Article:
homepage logo

Army Corps concedes Lake O discharge toxicity

By Staff | Jul 12, 2019

For the first time ever, the U.S. Army Corps of Engineers has publicly stated that it discharged water to the Caloosahatchee and St. Lucie rivers knowing the water was toxic.

This admission comes exactly one year and one day since then-Gov. Rick Scott declared a state of emergency for algal blooms in seven Florida counties.

Florida Congressman Brian Mast, who serves at the U.S. representative for Florida’s 18th Congressional District, questioned Army Corps of Engineers Maj. Gen. Scott Spellmon before the U.S. House of Representatives Transportation and Infrastructure Committee in Washington, D.C., on July 10.

Mast asked Spellmon if the Corps has transferred toxic water “from Lake Okeechobee to the east through the C-44 (canal) into the St. Lucie Estuary and the Indian River Lagoon and to the west through the Caloosahatchee river?”

Spellmon replied, “Yes, sir. We have conveyed water out the system that has contained cyanobacteria and harmful algae blooms. Yes sir.”

Mast, to be clear, asked, “And the Corps considers that toxic?”

Spellmon replied, “Yes, sir.”

Mast was grateful of Spellmon’s admission and said, “I appreciate that acknowledgment. It’s important so that we can move forward as we try to accurately weigh the risks and assess what’s going on as we try to manage both flood control for those to the south of the Herbert Hoover Dike and human health and human safety impacts to those to the east and west of Florida’s Lake Okeechobee.”

Mast’s office stated that the Corps “had previously and repeatedly refused to acknowledge that the water being discharged was toxic or harmful to human health.”

Mast also added in a prepared statement, “Now that the Army Corps acknowledges that the water they are discharging is toxic, they cannot continue to willfully and knowingly poison our community. The Army’s mission is to defend the American people, so they have a duty to prioritize protecting public health when they make operational flood control decisions. The changes they made lowering Lake Okeechobee this winter to prevent discharges are working, and they must commit to making these changes long-term to prevent this massive public health crisis. Anything less than that is a unconscionable failure by our government.”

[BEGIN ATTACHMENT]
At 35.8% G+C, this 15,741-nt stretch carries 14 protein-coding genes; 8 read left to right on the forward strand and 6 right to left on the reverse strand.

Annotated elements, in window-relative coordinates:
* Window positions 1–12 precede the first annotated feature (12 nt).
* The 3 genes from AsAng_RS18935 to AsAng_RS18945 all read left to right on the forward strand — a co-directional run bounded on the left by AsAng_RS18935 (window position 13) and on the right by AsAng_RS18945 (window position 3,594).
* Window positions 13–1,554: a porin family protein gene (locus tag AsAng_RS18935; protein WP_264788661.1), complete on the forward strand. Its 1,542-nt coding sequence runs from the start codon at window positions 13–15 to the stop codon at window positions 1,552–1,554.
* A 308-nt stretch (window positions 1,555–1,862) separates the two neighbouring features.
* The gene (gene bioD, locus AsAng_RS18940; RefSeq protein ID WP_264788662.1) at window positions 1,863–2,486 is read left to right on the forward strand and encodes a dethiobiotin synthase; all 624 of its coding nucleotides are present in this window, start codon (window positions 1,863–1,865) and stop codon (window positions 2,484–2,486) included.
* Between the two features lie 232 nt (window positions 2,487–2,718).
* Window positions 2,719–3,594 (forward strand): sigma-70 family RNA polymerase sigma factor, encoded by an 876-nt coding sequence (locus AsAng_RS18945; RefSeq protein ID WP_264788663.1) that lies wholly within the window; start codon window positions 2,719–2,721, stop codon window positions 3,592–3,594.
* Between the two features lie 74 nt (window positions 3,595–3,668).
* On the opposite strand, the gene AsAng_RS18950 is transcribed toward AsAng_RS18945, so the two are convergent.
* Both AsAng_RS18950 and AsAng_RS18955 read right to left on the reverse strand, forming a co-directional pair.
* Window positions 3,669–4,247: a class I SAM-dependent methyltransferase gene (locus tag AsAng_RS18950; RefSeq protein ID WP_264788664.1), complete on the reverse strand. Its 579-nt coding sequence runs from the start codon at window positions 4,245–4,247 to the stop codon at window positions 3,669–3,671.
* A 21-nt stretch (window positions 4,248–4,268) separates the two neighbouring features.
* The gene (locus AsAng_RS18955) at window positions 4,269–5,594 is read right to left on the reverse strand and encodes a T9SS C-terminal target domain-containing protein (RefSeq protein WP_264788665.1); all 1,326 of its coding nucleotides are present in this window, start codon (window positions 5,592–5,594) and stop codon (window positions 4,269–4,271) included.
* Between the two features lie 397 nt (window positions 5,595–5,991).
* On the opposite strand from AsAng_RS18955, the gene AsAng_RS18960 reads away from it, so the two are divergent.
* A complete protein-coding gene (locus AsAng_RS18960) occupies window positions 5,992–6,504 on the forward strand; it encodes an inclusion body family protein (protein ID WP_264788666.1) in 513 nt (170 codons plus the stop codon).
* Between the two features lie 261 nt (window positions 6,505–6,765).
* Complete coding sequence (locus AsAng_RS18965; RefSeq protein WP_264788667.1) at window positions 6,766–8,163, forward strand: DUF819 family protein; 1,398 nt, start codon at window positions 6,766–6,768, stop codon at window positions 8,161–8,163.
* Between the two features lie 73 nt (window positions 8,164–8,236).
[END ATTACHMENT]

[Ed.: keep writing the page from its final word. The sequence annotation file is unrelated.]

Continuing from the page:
Water quality and environmental advocates believe that this is a positive step from the ACOE, despite the testimonial’s unnerving language.

Sanibel Mayor Kevin Ruane, who has taken the lead on this issue among Lee County’s mayors, said he is encouraged with the ACOE’s transparency.

“I believe it is a step in the right direction as the ACOE needs to take people’s health into consideration when releasing water,” said Ruane. “Public safety should be their No. 1 concern, including health impacts from the toxic water.”

“Major General Spellmon acknowledged yesterday during his congressional testimony that the U.S. Army Corps of Engineers is fully aware that the water it is discharging into Florida’s coastal communities out of Lake Okeechobee is toxic,” said Eric Eikenberg, chief executive officer of The Everglades Foundation. “While this is disturbing, it is not surprising to residents who have been repeatedly exposed to these discharges. With the Corps’ acknowledgement now on the table, we call on our federal government to act swiftly to avert another public health crisis by expediting Everglades restoration, specifically the most critical and impactful component: the Everglades Reservoir Project that will store, clean and send water south.”